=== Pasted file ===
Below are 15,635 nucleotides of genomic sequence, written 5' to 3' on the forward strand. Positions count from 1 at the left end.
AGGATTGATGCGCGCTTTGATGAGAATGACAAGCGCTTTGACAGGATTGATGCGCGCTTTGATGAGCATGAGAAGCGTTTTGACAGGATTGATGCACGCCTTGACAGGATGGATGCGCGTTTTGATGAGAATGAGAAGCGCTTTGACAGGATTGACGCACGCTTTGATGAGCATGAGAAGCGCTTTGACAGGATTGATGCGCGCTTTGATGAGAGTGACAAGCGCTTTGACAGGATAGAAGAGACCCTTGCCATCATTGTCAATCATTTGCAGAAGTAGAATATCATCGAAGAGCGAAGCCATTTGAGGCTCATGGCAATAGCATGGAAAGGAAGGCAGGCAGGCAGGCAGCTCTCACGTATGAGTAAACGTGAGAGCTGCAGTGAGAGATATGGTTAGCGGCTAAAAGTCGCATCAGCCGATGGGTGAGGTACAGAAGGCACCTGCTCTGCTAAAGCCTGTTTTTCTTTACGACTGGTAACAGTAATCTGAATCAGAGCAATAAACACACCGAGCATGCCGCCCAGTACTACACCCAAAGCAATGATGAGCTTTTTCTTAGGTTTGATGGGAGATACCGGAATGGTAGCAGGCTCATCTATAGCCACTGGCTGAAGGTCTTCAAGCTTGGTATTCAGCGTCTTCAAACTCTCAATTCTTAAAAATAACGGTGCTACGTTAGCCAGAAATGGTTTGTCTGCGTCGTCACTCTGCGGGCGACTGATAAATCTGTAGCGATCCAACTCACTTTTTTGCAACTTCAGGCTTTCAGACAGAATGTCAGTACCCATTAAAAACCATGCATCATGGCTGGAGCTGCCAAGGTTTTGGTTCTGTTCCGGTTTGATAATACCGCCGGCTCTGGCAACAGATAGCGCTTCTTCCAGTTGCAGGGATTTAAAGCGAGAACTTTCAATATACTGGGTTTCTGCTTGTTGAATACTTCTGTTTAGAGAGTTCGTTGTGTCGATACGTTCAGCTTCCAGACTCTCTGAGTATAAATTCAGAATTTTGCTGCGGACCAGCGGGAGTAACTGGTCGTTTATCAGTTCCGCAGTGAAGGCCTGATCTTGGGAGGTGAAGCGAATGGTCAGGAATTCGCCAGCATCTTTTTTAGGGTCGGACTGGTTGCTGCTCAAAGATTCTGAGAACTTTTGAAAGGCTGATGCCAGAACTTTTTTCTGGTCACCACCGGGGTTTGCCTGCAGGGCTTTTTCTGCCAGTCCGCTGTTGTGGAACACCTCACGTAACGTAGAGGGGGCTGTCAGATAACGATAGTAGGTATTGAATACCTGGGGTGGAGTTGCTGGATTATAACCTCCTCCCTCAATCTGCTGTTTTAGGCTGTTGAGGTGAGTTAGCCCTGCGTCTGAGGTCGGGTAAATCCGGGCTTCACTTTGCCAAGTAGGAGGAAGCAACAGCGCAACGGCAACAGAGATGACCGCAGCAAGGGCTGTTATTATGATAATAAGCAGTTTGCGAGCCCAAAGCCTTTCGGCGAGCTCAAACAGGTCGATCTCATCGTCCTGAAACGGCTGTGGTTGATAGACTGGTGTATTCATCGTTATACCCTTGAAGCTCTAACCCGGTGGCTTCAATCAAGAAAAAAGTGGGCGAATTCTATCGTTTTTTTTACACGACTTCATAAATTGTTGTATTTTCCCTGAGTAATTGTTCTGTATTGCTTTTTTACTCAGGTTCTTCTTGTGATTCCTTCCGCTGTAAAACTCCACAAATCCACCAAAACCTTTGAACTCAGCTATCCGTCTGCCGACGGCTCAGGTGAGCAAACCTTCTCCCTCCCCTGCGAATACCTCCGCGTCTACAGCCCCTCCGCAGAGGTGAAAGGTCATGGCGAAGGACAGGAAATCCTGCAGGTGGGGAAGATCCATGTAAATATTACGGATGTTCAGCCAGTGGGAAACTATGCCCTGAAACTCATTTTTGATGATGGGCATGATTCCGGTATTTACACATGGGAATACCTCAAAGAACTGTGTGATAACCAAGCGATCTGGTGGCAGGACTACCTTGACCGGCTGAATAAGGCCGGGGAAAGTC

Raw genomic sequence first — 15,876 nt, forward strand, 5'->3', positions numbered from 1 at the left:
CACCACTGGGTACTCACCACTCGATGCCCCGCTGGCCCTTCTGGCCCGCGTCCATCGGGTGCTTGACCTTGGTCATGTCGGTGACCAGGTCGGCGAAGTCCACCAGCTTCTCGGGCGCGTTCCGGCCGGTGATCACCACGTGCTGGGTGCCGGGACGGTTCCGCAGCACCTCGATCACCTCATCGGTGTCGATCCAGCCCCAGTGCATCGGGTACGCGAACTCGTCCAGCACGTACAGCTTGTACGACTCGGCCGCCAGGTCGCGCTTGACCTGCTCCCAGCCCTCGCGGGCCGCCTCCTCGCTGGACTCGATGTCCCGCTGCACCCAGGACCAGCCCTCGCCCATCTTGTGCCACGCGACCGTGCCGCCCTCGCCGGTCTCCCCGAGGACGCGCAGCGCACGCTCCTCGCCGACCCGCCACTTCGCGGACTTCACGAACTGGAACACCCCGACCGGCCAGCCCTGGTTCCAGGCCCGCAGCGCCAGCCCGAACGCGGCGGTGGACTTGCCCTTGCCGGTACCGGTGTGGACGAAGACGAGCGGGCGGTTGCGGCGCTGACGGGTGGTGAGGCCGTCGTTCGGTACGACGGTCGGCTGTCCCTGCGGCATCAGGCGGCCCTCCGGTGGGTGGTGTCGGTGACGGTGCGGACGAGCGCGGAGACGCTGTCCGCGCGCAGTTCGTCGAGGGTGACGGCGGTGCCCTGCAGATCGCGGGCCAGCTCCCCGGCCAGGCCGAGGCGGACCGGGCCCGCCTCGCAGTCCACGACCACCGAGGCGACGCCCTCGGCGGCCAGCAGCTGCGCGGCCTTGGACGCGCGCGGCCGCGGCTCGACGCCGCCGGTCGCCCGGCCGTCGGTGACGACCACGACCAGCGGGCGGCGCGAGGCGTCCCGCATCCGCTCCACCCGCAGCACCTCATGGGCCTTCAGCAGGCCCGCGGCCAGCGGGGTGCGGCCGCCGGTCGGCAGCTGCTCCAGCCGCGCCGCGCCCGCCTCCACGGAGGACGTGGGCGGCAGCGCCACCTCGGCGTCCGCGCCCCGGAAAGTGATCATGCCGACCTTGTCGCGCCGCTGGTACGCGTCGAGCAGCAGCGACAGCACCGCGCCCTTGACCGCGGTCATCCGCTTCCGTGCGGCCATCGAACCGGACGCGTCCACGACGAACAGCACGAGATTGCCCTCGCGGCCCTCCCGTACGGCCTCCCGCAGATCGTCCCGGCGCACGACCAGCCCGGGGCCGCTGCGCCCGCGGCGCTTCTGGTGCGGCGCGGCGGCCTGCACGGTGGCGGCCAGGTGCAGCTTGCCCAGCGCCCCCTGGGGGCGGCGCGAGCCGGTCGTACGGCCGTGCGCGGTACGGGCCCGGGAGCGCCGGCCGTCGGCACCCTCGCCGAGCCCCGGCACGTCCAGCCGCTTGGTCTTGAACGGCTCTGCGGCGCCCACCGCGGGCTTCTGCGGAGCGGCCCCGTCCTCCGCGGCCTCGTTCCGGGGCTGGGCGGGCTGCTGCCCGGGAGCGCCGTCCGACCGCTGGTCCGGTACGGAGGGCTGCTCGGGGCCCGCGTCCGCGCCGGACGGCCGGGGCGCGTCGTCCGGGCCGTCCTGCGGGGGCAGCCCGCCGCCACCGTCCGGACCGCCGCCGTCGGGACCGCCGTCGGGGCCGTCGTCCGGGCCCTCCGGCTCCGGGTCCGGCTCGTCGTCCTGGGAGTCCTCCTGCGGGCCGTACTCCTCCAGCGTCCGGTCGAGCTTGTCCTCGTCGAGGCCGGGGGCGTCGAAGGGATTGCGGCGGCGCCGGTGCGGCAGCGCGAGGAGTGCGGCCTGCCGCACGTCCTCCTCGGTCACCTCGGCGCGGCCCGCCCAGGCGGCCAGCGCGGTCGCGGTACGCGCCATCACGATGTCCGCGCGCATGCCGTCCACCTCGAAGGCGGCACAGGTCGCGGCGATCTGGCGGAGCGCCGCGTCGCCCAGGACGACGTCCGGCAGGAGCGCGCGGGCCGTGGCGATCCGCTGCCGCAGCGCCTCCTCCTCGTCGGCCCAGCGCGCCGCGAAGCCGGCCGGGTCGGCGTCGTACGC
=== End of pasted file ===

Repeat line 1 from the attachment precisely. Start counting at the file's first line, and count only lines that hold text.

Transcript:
Below are 15,635 nucleotides of genomic sequence, written 5' to 3' on the forward strand. Positions count from 1 at the left end.